What is a Voice Interface

Whenever someone uses their voice to control their gadgets, cars, or homes, they are communicating with a Voice Interface. But how does it actually work? How do you build it if you’re a UX/UI designer? Read the post to find out.

Verbal Interaction

Some time ago, being able to speak with a device or machine, seemed like the wildest of dreams. However thanks to voice interfaces, today it’s a reality. The vast world of voice interfaces is based on a much broader concept: verbal communication between man and machine.

Today we are constantly interacting with voice interfaces. We use them, for example, when we are driving, and we have to search for something on the internet or call someone (voice assistant). Our voice becomes a mouse, a finger, a vocal keyboard that allows us to dictate what to do with our view.

A device capable of interacting with the user through his voice is called the voice interface. For a voice interface to work, it should be able to implement two processes.

Voice Recognition

It is the understanding of the users voice by the machine. It is also known as Automatic Speech Recognition. This process is straightforward for humans but necessitates a lot of advanced technology for devices. The computer should be able to: 

– Comprehend both isolated words and continuous speech: when they perceive only one word at a time or an entire sentence formed naturally and straightforwardly.

– Distinguish voices: they can recognize the sound of any person or the person who created them.

– Be in the context: they can include any question or only requests in a precise and unambiguous meaning.

Voice Synthesis

The machine must respond to the user generating speech. It is called Voice Synthesis.

Also known as TTS (Text to speech), it is the conversion of a written text into an artificial voice produced by a computer. A voice signal that reproduces text verbally.

The techniques to artificially generate the voice are:

– Articulatory synthesis systems: reproduce the functioning of the phonatory system.

– The synthesis for formants: mathematical filters manage the acoustic parameters of the artificial signal.

– The concatenative combination or by fragments: it is the composition of messages starting from acoustic pieces taken from the natural voice. Once extracted, the particles are stored in a database, selected, and finally recomposed to create a sound that corresponds to the written letters.

Voice Assistants of Today

A survey conducted by TechPinions in 2016 revealed that 13% of 1300 respondents owned an Amazon Echo, the smart speaker, and used it in the home. It also emerged that Amazon Echo is mainly used for playing music but also for controlling lights and home timers. While among the most used voice interfaces by far, there is also Siri and Google voice synthesis, which are used just like voice search tools in the car (51%) and at home (39%). 

Among the most used voice assistants, let’s not forget Alexa and Cortana.

The future of such devices is, most probably, in their close connection to the smart home and smart city concepts that will change the way we live for the better.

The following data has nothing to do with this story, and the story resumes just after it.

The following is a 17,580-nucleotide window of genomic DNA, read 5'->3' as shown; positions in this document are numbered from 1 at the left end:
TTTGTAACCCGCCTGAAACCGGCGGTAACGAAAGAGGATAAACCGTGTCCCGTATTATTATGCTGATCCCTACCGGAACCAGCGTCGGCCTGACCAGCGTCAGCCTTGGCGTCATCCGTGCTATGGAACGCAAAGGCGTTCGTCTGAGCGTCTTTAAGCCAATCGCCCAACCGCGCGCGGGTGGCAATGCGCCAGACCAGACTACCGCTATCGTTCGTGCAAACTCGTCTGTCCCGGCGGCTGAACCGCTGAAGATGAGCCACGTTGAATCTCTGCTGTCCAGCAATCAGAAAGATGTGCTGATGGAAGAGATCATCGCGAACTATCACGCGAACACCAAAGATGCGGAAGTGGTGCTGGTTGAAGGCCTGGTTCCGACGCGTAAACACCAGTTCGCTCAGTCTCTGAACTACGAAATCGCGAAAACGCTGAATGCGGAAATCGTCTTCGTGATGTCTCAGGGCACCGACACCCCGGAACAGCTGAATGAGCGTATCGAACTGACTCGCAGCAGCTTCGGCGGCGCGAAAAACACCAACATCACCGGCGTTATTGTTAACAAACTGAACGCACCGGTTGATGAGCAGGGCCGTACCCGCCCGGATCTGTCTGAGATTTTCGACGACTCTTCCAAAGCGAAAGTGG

Smart homes and smart cities are places where artificial intelligence and a quality connection ensure that voice interfaces can become search tools in the archives of big data that we have available today.

How to Design a Voice Interaction

When a business needs to design a voice interface, they usually address professional UX/UI design agencies. The number of specialists in VI is relatively low. So a professional who has been working with graphical interfaces their whole life now has to figure out the laws of design for a medium that is not the same on which he has experimented and tested for years.

  1. To design this type of interaction, we start with a flowchart that designers should test through the voice or written communication that the machine will transcribe in bits.
  2. When a designer makes a dialogue flow, the designer must be able to respond to the user’s needs by understanding and foreseeing all the infinite possibilities of interaction and what a user can express to the device.

It is important to consider that no matter how much an interface understands a particular request, it is always difficult for it to understand the context of the discourse. Therefore, limits on artificial intelligence must be understood step by step. 

Google Voice Recognition

Let’s take Google’s voice recognition as an example. It is since 2009 that Google has started to predict voice services using the Gaussian Mixture Model (GMM), an acoustic model combined with other techniques.

Since 2012, it started using other structures such as the LSTM RNNS (Long Short Term Memory Recurrent Neural Networks). This structure works through discriminative training that differentiates the phonetic units instead of modeling them independently. 

In 2016, Google introduced a new machine translation system based on neural networks, replacing the old system based on statistical data for English and Mandarin Chinese.

Google also has incorporated recognition services into its products and markets them with the Google Cloud Speech API. The company had to walk a long way to present us with voice-controlled services that we all use today.

Future of Voice Interfaces

Voice interfaces are convenient and ambient-friendly: they can and should work when it’s not possible/comfortable to have manual control over the interface. Specialists still explore this area. The largest companies in the world, like Google and Amazon, are experimenting and investigating ways to make these solutions better.